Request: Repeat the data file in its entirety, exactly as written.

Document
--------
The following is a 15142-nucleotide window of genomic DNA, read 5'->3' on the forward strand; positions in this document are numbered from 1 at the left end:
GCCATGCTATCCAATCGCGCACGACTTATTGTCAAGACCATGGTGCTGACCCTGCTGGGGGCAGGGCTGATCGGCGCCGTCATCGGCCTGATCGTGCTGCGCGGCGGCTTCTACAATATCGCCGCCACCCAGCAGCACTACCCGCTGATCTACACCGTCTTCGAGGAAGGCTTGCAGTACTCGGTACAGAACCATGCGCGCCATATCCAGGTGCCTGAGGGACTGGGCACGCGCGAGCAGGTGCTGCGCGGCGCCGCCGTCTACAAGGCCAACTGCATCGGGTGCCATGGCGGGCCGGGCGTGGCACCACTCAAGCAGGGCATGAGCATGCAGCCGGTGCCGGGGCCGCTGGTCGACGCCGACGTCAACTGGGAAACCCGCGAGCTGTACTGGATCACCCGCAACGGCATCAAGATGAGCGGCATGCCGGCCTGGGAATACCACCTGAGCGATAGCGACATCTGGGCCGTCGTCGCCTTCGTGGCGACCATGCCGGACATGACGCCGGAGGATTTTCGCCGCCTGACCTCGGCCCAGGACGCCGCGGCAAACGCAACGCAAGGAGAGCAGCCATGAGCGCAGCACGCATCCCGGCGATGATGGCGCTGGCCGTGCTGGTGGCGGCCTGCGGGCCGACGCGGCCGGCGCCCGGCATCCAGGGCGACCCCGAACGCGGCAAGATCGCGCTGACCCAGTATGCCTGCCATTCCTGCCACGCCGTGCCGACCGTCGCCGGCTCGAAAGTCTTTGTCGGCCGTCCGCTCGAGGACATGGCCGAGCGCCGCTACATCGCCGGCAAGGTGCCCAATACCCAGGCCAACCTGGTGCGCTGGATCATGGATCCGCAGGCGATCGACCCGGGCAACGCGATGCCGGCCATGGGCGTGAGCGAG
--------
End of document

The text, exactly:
The following is a 15142-nucleotide window of genomic DNA, read 5'->3' on the forward strand; positions in this document are numbered from 1 at the left end:
GCCATGCTATCCAATCGCGCACGACTTATTGTCAAGACCATGGTGCTGACCCTGCTGGGGGCAGGGCTGATCGGCGCCGTCATCGGCCTGATCGTGCTGCGCGGCGGCTTCTACAATATCGCCGCCACCCAGCAGCACTACCCGCTGATCTACACCGTCTTCGAGGAAGGCTTGCAGTACTCGGTACAGAACCATGCGCGCCATATCCAGGTGCCTGAGGGACTGGGCACGCGCGAGCAGGTGCTGCGCGGCGCCGCCGTCTACAAGGCCAACTGCATCGGGTGCCATGGCGGGCCGGGCGTGGCACCACTCAAGCAGGGCATGAGCATGCAGCCGGTGCCGGGGCCGCTGGTCGACGCCGACGTCAACTGGGAAACCCGCGAGCTGTACTGGATCACCCGCAACGGCATCAAGATGAGCGGCATGCCGGCCTGGGAATACCACCTGAGCGATAGCGACATCTGGGCCGTCGTCGCCTTCGTGGCGACCATGCCGGACATGACGCCGGAGGATTTTCGCCGCCTGACCTCGGCCCAGGACGCCGCGGCAAACGCAACGCAAGGAGAGCAGCCATGAGCGCAGCACGCATCCCGGCGATGATGGCGCTGGCCGTGCTGGTGGCGGCCTGCGGGCCGACGCGGCCGGCGCCCGGCATCCAGGGCGACCCCGAACGCGGCAAGATCGCGCTGACCCAGTATGCCTGCCATTCCTGCCACGCCGTGCCGACCGTCGCCGGCTCGAAAGTCTTTGTCGGCCGTCCGCTCGAGGACATGGCCGAGCGCCGCTACATCGCCGGCAAGGTGCCCAATACCCAGGCCAACCTGGTGCGCTGGATCATGGATCCGCAGGCGATCGACCCGGGCAACGCGATGCCGGCCATGGGCGTGAGCGAG